A Bitter Foretaste
    Category: Column By : Taufik Darusman Read : 579 Date : Wednesday, July 01, 2017 - 10:36:22

    It’s still two years before the presidential election in 2019, but to some it’s never too early to test the political waters. And no better time than in last April’s Jakarta gubernatorial race, won by Anies Basweden, with support from the nationalist Great Indonesia Movement Party (Gerindra) and the Islamist Justice Prosperous Party (PKS). He defeated incumbent Basuki Purnama, who was backed by three large nationalist parties, the Indonesian Democratic Party of Struggle (PDI-P), the Functional Group Party (Golkar) and the National Democratic Party (Nasdem).

    President Joko “Jokowi” Widodo is expected to seek re-election in 2019. PDI-P, Golkar and Nasdem have already declared their support for him—setting the stage for a reprise of the Jakarta gubernatorial race but on a national scale, with a different set of players. Vice President Jusuf Kalla, a potential candidate, has a strong political base, but he’s 75 and signaled that he may retire from politics in 2019. With Kalla gone, and no other viable candidate around, Widodo (56) is likely to face Gerindra General Chairman Prabowo Subianto (66).

    Polls show Jokowi enjoying wide public support. The former Jakarta governor is lauded for his simple lifestyle, integrity and assertiveness. Anyone seeking to challenge the nation’s ideology Pancasila or Indonesia’s unity, he said recently, will be firmly dealt with.

    Thanks to an export rebound and strong consumer spending, the economy is buoyant. A successful tax amnesty program garnered the government more than $11 billion to underwrite infrastructure projects and create employment for thousands. Meanwhile, the population living under the poverty level went down from 11.3% in 2015 to 10.7% last year.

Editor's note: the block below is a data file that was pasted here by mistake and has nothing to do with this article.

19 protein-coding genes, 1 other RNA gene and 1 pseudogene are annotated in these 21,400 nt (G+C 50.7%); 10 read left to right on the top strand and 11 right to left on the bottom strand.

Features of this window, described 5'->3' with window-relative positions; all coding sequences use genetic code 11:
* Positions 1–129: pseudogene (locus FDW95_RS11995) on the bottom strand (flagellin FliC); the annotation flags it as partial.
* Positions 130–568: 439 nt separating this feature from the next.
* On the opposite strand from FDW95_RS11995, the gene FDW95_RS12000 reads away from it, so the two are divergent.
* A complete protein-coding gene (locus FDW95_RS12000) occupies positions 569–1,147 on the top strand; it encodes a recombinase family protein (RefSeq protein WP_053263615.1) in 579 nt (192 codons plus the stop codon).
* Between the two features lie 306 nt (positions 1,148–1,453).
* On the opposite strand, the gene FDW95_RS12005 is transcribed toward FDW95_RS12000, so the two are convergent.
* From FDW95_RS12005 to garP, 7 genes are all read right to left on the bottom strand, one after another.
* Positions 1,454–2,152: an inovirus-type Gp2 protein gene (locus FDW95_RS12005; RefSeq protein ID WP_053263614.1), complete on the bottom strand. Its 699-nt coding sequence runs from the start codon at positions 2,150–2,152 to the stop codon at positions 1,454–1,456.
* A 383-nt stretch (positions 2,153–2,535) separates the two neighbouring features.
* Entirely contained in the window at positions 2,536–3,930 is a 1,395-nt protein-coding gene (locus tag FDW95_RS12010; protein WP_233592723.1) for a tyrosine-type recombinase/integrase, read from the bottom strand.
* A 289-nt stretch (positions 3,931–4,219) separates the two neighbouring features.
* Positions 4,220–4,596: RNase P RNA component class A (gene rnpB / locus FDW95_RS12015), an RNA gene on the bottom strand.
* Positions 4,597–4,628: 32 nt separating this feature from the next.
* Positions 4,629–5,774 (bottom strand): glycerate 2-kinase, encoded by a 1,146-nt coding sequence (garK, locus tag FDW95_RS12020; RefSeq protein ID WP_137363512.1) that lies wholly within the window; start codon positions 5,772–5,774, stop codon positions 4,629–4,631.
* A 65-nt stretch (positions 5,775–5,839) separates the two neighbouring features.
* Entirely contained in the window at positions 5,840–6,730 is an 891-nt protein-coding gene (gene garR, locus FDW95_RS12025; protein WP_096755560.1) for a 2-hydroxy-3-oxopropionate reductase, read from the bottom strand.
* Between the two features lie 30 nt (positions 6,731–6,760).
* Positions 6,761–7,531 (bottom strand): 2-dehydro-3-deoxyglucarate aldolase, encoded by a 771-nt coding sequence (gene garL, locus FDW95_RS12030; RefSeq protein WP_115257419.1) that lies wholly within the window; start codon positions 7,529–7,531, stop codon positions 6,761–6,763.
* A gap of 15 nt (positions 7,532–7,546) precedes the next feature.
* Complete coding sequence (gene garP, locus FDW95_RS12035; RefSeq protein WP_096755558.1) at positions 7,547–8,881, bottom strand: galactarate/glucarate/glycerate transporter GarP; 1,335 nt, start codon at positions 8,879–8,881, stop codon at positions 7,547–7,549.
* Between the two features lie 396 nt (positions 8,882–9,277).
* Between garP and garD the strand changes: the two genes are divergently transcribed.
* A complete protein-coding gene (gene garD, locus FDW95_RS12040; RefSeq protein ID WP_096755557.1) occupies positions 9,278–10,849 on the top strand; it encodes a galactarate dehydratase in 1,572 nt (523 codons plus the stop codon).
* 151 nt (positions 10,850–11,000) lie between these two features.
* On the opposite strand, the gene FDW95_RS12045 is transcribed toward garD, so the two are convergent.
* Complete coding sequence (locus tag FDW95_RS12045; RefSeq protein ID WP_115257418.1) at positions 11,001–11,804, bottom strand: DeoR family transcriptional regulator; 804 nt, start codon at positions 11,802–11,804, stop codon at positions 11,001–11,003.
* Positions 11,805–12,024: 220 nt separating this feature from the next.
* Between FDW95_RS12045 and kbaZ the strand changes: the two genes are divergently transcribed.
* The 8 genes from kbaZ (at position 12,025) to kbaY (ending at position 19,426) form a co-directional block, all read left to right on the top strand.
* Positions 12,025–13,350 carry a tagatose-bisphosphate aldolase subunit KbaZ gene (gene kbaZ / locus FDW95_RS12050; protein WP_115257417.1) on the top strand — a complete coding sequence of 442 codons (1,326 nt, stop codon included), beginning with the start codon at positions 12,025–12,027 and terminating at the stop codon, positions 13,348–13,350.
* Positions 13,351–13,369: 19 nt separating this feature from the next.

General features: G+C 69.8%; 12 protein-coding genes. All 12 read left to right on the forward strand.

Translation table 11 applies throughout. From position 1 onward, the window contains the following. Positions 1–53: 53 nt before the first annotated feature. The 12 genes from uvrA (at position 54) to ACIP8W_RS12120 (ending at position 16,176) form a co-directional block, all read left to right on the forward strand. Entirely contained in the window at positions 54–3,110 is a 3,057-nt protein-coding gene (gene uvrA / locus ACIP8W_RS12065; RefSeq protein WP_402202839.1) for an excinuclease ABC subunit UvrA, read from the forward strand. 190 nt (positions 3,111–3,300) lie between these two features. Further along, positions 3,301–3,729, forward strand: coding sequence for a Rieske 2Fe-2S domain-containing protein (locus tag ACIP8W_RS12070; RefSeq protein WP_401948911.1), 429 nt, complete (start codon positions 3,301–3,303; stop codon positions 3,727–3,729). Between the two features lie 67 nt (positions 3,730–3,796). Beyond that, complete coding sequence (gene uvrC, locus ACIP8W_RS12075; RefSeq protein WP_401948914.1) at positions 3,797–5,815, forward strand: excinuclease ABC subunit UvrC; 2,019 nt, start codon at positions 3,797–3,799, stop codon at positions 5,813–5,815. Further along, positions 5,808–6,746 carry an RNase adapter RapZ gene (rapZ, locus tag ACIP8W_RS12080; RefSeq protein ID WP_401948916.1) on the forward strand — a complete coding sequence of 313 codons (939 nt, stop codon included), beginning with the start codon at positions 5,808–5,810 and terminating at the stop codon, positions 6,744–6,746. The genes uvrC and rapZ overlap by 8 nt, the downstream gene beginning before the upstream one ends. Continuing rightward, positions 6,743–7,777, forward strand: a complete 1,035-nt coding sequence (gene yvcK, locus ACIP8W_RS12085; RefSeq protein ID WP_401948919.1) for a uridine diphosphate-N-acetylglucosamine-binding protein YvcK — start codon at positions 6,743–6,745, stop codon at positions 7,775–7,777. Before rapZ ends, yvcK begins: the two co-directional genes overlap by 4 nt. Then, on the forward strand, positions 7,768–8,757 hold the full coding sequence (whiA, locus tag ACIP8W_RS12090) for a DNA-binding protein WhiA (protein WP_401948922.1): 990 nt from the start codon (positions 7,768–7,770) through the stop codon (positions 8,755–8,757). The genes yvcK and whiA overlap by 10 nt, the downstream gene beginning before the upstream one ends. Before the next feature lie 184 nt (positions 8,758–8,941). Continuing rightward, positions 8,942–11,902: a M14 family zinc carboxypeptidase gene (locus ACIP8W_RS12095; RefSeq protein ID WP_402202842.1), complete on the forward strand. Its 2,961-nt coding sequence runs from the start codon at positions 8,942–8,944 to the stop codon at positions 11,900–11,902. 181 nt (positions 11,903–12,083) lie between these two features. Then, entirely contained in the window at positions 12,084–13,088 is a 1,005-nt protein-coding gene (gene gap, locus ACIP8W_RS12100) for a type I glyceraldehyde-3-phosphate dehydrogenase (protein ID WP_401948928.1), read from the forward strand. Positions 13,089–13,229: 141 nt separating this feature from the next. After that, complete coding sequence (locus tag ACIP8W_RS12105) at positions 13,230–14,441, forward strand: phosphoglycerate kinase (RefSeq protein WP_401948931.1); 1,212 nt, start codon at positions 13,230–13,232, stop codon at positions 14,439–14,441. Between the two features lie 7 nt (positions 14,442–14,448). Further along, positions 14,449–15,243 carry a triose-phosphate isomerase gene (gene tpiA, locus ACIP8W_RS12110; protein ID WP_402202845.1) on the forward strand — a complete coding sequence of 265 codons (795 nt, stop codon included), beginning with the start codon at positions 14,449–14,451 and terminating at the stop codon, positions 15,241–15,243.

On the international front, Jokowi’s management of the nation has earned him kudos from foreign leaders and rating agencies. The U.S. vice president, the French and Chilean presidents as well as the Swedish king have all recently visited Indonesia. S&P raised Indonesia’s credit rating to investment grade (to BBB- from BB+), in line with Moody’s Investors Service and Fitch Ratings.

    Jokowi’s opponents have wracked their brains to find his Achilles’ heel. He is a Javanese and a devoted Muslim, untainted by association with the nation’s previous powerholders. All pillars of Indonesian politics, namely nationalists, the clergy and the military, stand firmly behind him.

    By all measures, Jokowi seems assured of a second term. Jokowi-haters are undeterred, however, and engaged in an act of desperation: they have now linked him to the banned Indonesian Communist Party (PKI). The first salvo was fired when they claimed the PDI-P was infested with communists. When that failed, they made a similar accusation of his presidential staff. The final blow came when they insinuated, as done in the 2014 presidential election, that Widodo himself was a communist.  

    In a country where a communist is considered worse than a child molester, to be called a PKI sympathizer is serious business. Yet Jokowi was only four years old when the PKI was implicated in the bloody September 30, 1965 coup, and banned a year later—that his opponents would go this far to discredit Jokowi is a foretaste of what to expect in 2019.